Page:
P.S. 150

Grades: Pre-K, K-5
Staff Pick
334 Greenwich Street
Manhattan NY 10013
Phone: 212-732-4392

Our Insights

What’s Special

Singapore math and projects that integrate science and social studies

The Downside

No gym or cafeteria, only one class per grade

Tucked away at the top of a steep flight of stairs in Tribeca, tiny PS 150 offers solid academics including a demanding math program, hands-on science and plenty of field trips. The school's small size (with just one class per grade), super-involved parents and vibrant arts-infused academics set it apart from many large Manhattan schools.

PS 150 uses Math in Focus, a sophisticated and fast-paced approach that encourages student to solve multi-step problems. Math in Focus is based on the math curriculum used in Singapore, an island nation known for high levels of math achievement. Math in Focus covers fewer topics than most programs used in the United States and strives to make sure students understand one concept before they go on to the next. The program is aligned to the new state Common Core standards, which accelerate math instruction by about a year.

“We wanted to do what Asian countries do — take a few concepts and study them in depth,” said Principal Jenny Bonnet.”

Teachers told us they like the math program because it provides difficult problems for strong students while offering lots of support for those who are struggling. We saw a class in which children worked on the same math problem but received different amounts of guidance: Strong students attacked the problem on their own, others received clues to help them get started and still others worked closely with the teacher, who offered more step-by-step help.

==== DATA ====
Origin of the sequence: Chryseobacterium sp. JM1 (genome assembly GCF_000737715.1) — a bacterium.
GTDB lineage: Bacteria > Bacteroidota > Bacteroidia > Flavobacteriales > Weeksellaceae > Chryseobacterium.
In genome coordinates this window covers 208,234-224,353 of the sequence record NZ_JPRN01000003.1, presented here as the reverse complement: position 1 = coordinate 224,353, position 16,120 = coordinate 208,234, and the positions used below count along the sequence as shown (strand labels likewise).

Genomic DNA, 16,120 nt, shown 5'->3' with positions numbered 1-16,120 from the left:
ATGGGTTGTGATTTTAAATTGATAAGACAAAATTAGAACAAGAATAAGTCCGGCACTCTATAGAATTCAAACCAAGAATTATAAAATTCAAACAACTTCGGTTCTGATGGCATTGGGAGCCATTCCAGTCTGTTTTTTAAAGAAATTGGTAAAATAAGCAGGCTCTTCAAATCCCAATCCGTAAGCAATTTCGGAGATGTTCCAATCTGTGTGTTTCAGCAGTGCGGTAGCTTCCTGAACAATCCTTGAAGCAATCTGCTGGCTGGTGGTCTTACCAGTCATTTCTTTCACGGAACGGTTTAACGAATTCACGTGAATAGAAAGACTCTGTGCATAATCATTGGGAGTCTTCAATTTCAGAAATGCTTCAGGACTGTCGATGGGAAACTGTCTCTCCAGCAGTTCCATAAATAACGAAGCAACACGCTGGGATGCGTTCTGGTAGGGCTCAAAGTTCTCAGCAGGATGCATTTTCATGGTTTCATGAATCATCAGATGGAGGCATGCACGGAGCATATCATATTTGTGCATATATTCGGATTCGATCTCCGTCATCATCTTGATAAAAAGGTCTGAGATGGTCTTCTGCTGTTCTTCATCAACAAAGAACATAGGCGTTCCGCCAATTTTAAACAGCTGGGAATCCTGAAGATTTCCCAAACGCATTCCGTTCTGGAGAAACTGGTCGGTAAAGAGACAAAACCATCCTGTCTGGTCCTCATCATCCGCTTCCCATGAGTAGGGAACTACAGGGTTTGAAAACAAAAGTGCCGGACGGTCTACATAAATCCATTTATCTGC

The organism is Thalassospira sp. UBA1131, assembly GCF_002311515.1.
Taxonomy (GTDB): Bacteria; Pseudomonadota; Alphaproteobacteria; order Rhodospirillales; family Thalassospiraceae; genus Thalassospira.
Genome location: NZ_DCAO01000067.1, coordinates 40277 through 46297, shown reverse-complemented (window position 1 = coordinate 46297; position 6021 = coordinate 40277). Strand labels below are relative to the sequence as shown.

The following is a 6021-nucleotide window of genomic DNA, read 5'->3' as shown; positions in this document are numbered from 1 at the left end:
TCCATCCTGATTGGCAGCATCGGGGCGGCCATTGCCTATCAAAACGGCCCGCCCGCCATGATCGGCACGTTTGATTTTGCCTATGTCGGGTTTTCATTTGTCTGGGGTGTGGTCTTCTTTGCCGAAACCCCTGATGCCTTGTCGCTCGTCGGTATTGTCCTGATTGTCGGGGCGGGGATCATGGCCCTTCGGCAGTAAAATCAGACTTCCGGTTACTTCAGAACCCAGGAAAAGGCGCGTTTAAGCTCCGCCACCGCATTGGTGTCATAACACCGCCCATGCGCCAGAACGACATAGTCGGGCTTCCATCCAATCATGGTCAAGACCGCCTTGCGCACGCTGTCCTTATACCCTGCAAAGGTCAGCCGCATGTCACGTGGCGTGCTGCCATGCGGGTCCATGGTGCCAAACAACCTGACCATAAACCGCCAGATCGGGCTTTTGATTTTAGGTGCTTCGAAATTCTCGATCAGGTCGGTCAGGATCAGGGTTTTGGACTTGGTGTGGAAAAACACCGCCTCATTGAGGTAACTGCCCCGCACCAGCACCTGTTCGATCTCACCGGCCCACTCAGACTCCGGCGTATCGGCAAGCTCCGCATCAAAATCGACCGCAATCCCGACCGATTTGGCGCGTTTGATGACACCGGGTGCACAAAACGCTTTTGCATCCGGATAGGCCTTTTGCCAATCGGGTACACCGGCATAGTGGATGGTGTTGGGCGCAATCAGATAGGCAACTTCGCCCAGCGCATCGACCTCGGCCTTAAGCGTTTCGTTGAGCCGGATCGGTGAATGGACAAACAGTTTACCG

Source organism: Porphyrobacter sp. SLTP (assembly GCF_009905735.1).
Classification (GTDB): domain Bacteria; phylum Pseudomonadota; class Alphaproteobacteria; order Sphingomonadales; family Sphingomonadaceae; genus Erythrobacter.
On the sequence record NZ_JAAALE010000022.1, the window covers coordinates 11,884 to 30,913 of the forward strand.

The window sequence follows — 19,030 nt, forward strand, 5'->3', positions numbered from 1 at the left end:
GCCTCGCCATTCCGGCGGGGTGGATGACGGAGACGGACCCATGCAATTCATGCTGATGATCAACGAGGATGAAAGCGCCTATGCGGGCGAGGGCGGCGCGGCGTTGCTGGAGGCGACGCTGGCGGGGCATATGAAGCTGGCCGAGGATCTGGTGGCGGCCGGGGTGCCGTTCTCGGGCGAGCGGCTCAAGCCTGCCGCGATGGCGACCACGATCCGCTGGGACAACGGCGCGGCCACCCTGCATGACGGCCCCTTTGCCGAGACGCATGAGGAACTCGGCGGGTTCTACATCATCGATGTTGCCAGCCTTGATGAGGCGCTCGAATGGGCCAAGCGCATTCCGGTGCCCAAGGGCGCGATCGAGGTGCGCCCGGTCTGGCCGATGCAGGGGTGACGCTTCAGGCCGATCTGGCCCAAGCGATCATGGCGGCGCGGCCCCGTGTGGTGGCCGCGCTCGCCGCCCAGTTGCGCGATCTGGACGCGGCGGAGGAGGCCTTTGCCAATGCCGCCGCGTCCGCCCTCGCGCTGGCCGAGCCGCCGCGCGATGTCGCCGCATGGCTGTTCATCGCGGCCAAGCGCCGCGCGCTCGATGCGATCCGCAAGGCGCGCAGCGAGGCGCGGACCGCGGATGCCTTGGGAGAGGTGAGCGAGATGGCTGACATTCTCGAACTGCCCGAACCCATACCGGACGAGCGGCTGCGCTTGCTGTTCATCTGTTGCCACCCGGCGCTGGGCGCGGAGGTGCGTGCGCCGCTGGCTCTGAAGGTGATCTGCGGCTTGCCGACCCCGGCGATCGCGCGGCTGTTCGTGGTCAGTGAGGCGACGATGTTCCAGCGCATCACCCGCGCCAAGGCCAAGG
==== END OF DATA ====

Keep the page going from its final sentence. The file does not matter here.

Children have semester-long projects (called units of study) that integrate science, social studies, reading and writing. For example, 2nd-graders study snakes—visiting the Central Park Zoo, observing snakes housed in a tank in their classroom, and reading books and writing essays about snakes. Other classes study bakeries, farm animals, New York City transportation, immigration, bridges, Colonial New York, and Lewis and Clark’s expedition.

Children travel to Frost Valley to take a closer look at animals, rocks and minerals; they sail on the Clearwater to learn more about the water cycle. “We do a lot of field trips and experiments,” said a student. Units of study culminate twice a year in school-wide presentations and discussion forums.

Visiting artists integrate storytelling, opera, puppetry and architecture into the school’s own art and music programs, according to the city’s Quality Review. Technology is integrated as seamlessly into the academics as the arts. During a 5th-grade science class we observed, students took notes on iPads as they watched a movie about nutrition called "Super Size Me," after which they participated in an experiment on carbohydrates and recorded their findings on laptops. A child mentioned that a study of the rock cycle culminated in student-made podcasts. Grades 3-5 visit the small basement science lab that doubles as a library three times a week.

Bonnet replaced long-time principal Maggie Siena in March 2012. Bonnet was academic director at the Special Music School — another small school with only one class per grade — and is a graduate of Hunter College.